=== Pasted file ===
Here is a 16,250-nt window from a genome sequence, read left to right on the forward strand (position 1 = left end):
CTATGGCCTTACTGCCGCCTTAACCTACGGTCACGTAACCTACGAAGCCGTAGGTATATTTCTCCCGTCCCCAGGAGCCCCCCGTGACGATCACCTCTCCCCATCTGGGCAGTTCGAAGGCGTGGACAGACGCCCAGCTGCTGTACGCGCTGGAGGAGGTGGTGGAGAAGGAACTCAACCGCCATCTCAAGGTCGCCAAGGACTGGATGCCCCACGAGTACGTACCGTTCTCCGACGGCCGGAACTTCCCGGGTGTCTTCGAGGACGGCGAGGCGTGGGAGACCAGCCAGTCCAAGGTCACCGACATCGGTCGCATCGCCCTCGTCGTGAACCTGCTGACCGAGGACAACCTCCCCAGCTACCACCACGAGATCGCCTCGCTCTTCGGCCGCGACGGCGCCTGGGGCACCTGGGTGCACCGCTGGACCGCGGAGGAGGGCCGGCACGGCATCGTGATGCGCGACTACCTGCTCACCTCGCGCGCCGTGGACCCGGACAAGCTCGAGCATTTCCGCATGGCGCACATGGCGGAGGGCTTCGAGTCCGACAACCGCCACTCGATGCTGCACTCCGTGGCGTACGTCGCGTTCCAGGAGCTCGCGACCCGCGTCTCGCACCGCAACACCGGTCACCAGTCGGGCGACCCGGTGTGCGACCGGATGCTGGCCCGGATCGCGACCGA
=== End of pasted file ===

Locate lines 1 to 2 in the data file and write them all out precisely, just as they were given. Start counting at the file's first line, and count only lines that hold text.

Here is a 16,250-nt window from a genome sequence, read left to right on the forward strand (position 1 = left end):
CTATGGCCTTACTGCCGCCTTAACCTACGGTCACGTAACCTACGAAGCCGTAGGTATATTTCTCCCGTCCCCAGGAGCCCCCCGTGACGATCACCTCTCCCCATCTGGGCAGTTCGAAGGCGTGGACAGACGCCCAGCTGCTGTACGCGCTGGAGGAGGTGGTGGAGAAGGAACTCAACCGCCATCTCAAGGTCGCCAAGGACTGGATGCCCCACGAGTACGTACCGTTCTCCGACGGCCGGAACTTCCCGGGTGTCTTCGAGGACGGCGAGGCGTGGGAGACCAGCCAGTCCAAGGTCACCGACATCGGTCGCATCGCCCTCGTCGTGAACCTGCTGACCGAGGACAACCTCCCCAGCTACCACCACGAGATCGCCTCGCTCTTCGGCCGCGACGGCGCCTGGGGCACCTGGGTGCACCGCTGGACCGCGGAGGAGGGCCGGCACGGCATCGTGATGCGCGACTACCTGCTCACCTCGCGCGCCGTGGACCCGGACAAGCTCGAGCATTTCCGCATGGCGCACATGGCGGAGGGCTTCGAGTCCGACAACCGCCACTCGATGCTGCACTCCGTGGCGTACGTCGCGTTCCAGGAGCTCGCGACCCGCGTCTCGCACCGCAACACCGGTCACCAGTCGGGCGACCCGGTGTGCGACCGGATGCTGGCCCGGATCGCGACCGA